Yes, something needs to be done about the Kudoz system and its use.
| KudoZ = meritocracy??? || Jan 2, 2002 |
I agree with my colleagues: at this point, KudoZ has nothing to do with meritocracy. It is a race for points that no one cares about (especially not outsourcers). Too many ProZ members chase after points at all cost: they answer questions in language pairs or subject areas that they are not qualified for. And what is the point of having points in 300 language pairs????? Plus, points are often (mostly) awarded based on personal relationships, back-slapping, etc.
The only truly meritocratic element would be the \"asker\'s history\", which is still not working properly (it only shows your own history). But this would be the one aspect that outsourcers would really be interested in! It would also show up the inane questions posted by some, supposedly, \"highly-qualified and professional\" members who tend to drift into \"foreign\" language pairs and subject matters.
I fully agree with you, Giovanna, KudoZ needs to be reformed and fast! This must include a new approach to the working languages members list in their profiles: choose one dominant language; all language pairs must include such dominant language; KudoZ answers may only be given in such pairs.
Once implemented, you would see a steep decline in the points collected by the so-called \"KudoZ leaders\" (most of them forage their points from language pairs that are \"foreign\" to them - in more than one way).
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| Why not first try out this? || Jan 2, 2002 |
Before imposing a limit on the number and type of working languages by forcing users to choose a dominant language, I think it would be worth a try to see if it does any good preventing people to answers questions in other language combinations than the ones they have set up in their profile.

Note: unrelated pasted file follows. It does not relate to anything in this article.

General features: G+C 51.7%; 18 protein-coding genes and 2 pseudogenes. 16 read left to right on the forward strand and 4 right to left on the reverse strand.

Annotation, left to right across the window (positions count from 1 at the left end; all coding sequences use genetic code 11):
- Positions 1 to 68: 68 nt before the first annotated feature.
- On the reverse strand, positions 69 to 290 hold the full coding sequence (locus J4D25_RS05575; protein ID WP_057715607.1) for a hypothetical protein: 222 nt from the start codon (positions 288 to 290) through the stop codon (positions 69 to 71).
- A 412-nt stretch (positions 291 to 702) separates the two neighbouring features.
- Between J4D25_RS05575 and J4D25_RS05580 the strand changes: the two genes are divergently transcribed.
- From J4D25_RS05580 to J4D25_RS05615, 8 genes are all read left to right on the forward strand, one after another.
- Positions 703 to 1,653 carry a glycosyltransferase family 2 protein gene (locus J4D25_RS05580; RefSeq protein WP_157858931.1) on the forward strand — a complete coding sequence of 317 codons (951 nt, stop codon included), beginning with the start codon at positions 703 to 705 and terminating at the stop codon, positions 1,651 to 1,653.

Myabe it will work, maybe it will not (my guess is it will at least work to some extent). And then we can take it from there...
Personally I don\'t like the idea of having to specify a dominant language because:
1. I would have to change my working languages (we are actually two translators working closely together, with each a different \'dominant\' language - you might say we should use two different, individual, profiles, but we prefer to work with just one, given the intensitiy of our collaboration and the fact that we work as a single legal firm.
2. It is not going to solve the problem, but it will only reduce its extent. \"KudoZ hunters\" with say English as their dominat language, will add every possible language combination that includes English, including English-Farsi, Bosnian-English, English-Arabic, Panjabi-English, etc. while in reality they only have expertise in maybe Spanish-English and French-English.
I believe the habit of some people to reply to questions in any language combination, no matter what level of expertise (or lanck thereof) may be not only makes them look less professional, but it also shows little respect for our profession as translators. If you are not fluent in both languages involved, please let someone else who is answer the question! Answering questions is not merely about scoring points, first and foremost it\'s about helping each other. And guesswork is not helping anyone.